Facts About Pennsylvania Flowers


Pennsylvania was one of the original 13 colonies and was the seat of government from 1776 until 1800. Both the Declaration of Independence and the Constitution were created in this historic state. In addition to its flourishing steel industry, Pennsylvania is also rich with farmlands, which occupy about 8 million acres. The Allegheny Mountains and the Appalachian Plateau cover much of the state. Rivers are common and the forests support a vast diversity of lush plant life, including many native flowering plants.

Wild Columbine

Aquilegia canadensis is the botanical name of this red, white and yellow wildflower. It occurs in much of the eastern United States and Canada, including Pennsylvania. It has moderate value to wildlife, attracting hummingbirds, butterflies and beneficial insects. It's an adaptable plant, growing in conditions of full sun to full shade. It grows almost 2 feet tall and sports flowers that resemble shooting stars.

Butterfly Weed

Asclepias tuberosa is a perennial member of the milkweed family of plants, many of which serve as hosts for butterflies and beneficial insects. The Butterfly weed grows to 2 feet tall, with multiple stems. It sports showy orange blossoms in mid-summer. Butterfly weed occurs throughout much of the United States and Eastern Canada and is listed as endangered, vulnerable or threatened in some states. It's an adaptable plant and grows in medium- to coarse-textured soils.

Marsh Hibiscus

Also called the swamp rose mallow and crimson-eyed rosemallow, the Hibiscus moscheutos is related to the tropical hibiscus. Growing as a shrub, this herbaceous perennial plant has multiple stems with large, 6-inch pink flowers that bloom in summer. It attracts hummingbirds and provides some support to wildlife in the form of food and habitat. It lives in wetlands such as swamps and marshes throughout the eastern United States, as far south as Texas and Florida and as far north as Massachusetts. This plant is sometimes cultivated as an attractive landscape plant, and several cultivars with different-colored flowers are available at some nurseries.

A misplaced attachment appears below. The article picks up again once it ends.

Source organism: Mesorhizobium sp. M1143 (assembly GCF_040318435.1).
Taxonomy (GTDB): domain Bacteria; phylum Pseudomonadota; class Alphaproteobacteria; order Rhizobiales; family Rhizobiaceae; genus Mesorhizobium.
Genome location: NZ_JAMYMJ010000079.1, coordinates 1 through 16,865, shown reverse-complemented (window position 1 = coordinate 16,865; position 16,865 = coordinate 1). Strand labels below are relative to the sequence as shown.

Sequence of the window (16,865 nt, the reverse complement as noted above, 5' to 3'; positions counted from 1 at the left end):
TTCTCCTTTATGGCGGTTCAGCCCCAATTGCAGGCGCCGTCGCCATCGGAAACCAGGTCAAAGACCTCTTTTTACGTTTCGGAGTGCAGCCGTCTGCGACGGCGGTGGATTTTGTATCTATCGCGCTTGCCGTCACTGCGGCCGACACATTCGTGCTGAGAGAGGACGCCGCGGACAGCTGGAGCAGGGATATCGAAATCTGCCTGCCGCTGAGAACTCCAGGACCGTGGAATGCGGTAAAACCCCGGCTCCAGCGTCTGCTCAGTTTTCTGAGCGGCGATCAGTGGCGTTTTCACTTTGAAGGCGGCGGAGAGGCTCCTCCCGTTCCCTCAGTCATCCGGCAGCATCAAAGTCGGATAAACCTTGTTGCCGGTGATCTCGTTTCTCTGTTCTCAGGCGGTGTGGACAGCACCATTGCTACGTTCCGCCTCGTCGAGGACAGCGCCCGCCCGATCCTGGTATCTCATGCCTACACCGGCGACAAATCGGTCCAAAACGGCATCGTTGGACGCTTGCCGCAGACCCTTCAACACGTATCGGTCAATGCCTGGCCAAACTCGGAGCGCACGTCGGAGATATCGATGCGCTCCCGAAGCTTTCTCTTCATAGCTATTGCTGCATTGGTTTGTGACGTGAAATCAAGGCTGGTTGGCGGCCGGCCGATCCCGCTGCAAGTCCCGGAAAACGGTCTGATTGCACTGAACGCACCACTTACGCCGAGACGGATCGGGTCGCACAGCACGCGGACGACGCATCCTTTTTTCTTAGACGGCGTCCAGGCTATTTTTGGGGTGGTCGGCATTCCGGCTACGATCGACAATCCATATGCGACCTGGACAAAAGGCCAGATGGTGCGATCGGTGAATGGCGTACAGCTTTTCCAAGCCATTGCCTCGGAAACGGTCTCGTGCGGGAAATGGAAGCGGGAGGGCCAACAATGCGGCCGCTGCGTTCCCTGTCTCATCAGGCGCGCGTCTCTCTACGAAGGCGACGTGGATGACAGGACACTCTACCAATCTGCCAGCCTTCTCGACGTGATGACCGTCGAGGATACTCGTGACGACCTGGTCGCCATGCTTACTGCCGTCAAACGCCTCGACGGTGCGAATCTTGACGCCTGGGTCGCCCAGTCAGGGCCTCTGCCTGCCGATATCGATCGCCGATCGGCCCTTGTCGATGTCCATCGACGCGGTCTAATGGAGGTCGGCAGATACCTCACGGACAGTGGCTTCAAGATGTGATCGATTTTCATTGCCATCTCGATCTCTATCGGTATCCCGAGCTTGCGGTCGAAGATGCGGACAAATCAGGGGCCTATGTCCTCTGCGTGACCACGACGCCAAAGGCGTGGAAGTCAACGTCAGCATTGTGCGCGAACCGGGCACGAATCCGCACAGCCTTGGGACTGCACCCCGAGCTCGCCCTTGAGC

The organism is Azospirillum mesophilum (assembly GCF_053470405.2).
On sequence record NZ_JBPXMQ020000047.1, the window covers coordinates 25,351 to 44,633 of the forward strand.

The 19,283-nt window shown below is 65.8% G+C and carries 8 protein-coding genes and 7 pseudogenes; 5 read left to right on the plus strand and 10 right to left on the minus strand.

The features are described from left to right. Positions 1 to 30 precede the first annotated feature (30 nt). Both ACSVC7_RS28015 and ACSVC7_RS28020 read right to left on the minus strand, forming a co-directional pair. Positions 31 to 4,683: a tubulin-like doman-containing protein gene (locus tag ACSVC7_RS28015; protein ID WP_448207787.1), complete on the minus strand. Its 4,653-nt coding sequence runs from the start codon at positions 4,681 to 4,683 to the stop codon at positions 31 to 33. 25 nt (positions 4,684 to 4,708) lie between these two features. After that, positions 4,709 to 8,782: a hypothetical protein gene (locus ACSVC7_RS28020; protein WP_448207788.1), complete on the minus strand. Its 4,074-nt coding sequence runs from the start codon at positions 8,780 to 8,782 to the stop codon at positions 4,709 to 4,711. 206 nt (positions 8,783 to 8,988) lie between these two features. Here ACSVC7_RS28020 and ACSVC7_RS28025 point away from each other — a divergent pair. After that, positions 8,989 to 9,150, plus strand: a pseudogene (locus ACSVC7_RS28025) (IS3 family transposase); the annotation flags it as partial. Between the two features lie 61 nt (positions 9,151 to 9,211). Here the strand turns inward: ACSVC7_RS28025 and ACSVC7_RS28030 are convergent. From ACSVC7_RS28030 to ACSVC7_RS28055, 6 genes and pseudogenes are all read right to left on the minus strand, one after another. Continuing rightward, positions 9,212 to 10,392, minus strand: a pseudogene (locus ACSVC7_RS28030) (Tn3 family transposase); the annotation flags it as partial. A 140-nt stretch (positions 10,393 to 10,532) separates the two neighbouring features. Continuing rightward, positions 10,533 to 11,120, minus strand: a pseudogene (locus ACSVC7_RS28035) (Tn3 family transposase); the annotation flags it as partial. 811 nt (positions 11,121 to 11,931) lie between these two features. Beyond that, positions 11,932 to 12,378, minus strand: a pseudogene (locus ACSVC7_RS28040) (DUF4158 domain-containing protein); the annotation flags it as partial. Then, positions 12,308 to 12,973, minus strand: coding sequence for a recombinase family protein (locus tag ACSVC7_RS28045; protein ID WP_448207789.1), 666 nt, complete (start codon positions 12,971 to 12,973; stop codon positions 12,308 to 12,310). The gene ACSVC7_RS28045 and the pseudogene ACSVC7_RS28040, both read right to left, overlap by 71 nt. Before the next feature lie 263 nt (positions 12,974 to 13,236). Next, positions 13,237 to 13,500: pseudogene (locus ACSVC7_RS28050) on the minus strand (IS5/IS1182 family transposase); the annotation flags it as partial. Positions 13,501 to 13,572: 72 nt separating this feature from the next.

New York Aster

The Aster novi belgii is a perennial wildflower that occurs not only in Pennsylvania but also in damp meadows, thickets and near the ocean in the eastern United States. It grows to 2 feet tall and sports bright blue-violet flowers in late summer into early fall. It provides forage for butterflies, bees, birds and other beneficial insects.

Wild Bergamot

Monarda fistulosa is the botanical name of this flowering herb, which is a source of tea, also called Oswego tea. It gained prominence during early U.S. history when protesting colonists dumped their black tea into Boston Harbor and were forced to find an alternative beverage; wild bergamot tea filled the bill. A member of the large mint plant family, this bergamot grows to almost 5 feet tall and has whorls of purple flowers in summer. It occurs throughout most of the United States and Canada and is considered weedy or invasive in some areas.

Keywords: native plants, Pennsylvania wildflowers, columbine bergamot

About this Author

Barbara Fahs lives on Hawaii island, where she has created Hi'iaka's Healing Herb Garden. Fahs wrote "Super Simple Guide to Creating Hawaiian Gardens," and has been a professional writer since 1984. She contributes to Big Island Weekly, Ke Ola magazine, GardenGuides and eHow. She earned her B.A. at UCSB and her M.A. from San Jose State University.